The Miracle on Walnut Street
“I shall not die, but live and declare the deeds of the Lord.” Psalm 118:17
Folks at the visitors’ center say Macon is the place where soul lives, but in the heart of the city, The Kolbe Center’s mission is to be where souls live.
The pro-life ministry is dedicated to the Catholic martyr who gave his life at Auschwitz so a man with a wife and children could live, St. Maximillian Kolbe (coal-be).
In the shadow of church spires, the deeds of the Lord are carried out daily at the center that bears his name at 833 Walnut St. The mere presence of that refuge for struggling mothers and those worried they might be pregnant is a testament to the prayers of the faithful – and Divine Intervention.
In 1988, pro-lifers effectively shut down Macon’s only abortion clinic with their persistent protesting and wreath-laying at the dumpster where fetal baby parts were discarded. The doctor later vowed never to perform abortions again after a teen died days after a procedure. He surrendered his life to Christ, and Macon has not had an abortion clinic since.
The battle wasn’t over though, and that’s where the true miracle happened at 833 Walnut.
In 2018, the Summit Center quietly secured planning and zoning approval for a women’s clinic offering abortions at the old medial office on Walnut between Spring and New streets. By the time the public learned an abortion clinic would be operating downtown, it was too late to protest against it. The vote had been taken. P&Z said there was no legal basis to reverse its decision since abortion was legal.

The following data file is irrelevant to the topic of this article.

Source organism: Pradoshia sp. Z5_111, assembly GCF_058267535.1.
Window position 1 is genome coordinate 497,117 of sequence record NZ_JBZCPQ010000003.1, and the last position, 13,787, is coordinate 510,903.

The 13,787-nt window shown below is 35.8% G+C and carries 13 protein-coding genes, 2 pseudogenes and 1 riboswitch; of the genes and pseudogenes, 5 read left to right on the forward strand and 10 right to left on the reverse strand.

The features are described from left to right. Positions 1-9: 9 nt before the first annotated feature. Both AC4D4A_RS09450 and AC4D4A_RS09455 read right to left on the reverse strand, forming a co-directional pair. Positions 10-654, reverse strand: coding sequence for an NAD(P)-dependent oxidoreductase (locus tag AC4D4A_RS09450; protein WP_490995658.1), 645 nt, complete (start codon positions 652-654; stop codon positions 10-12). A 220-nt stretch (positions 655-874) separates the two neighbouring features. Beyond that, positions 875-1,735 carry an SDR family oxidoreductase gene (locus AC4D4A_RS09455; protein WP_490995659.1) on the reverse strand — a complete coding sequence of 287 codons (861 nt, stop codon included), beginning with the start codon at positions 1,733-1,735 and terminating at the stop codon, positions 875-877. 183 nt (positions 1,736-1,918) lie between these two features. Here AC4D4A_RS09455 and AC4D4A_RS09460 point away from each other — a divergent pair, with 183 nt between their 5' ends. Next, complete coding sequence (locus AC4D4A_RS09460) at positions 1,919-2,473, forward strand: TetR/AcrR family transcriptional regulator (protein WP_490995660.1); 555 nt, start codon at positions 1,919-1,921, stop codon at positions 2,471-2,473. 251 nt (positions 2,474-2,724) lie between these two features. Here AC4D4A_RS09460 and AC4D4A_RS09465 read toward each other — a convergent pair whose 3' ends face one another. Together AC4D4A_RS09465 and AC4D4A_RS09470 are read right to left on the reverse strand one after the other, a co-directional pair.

Pro-life people from all denominations did not give up and held regular demonstrations outside the future clinic site. The St. Maximillian Kolbe Center for Life, which opened four years before, pledged to maintain a perpetual prayerful presence as expectant mothers arrived to terminate their pregnancies.
Nearby business owners fearing disruptive picket lines, went to court asking a judge for a rehearing before P&Z because the prior agenda made no mention of an abortion business, only a women’s clinic.
The judge threw out the case because it reached the clerk a day after the 30-day filing deadline, although another judge had signed the document the day before.
Just when the pro-life locals thought there was no legal way to stop the slaughter of innocents, God moved on the heart of a Kolbe benefactor. He purchased the building. Summit Center no longer had a willing landlord and Macon would still be without an abortion clinic.
As Kolbe once said: “The most deadly poison of our times is indifference.”
Had our prayer partners not stepped forward, God only knows how many babies’ lives would have ended within these walls where life is now cherished and nourished. May they live to proclaim the deeds of the Lord.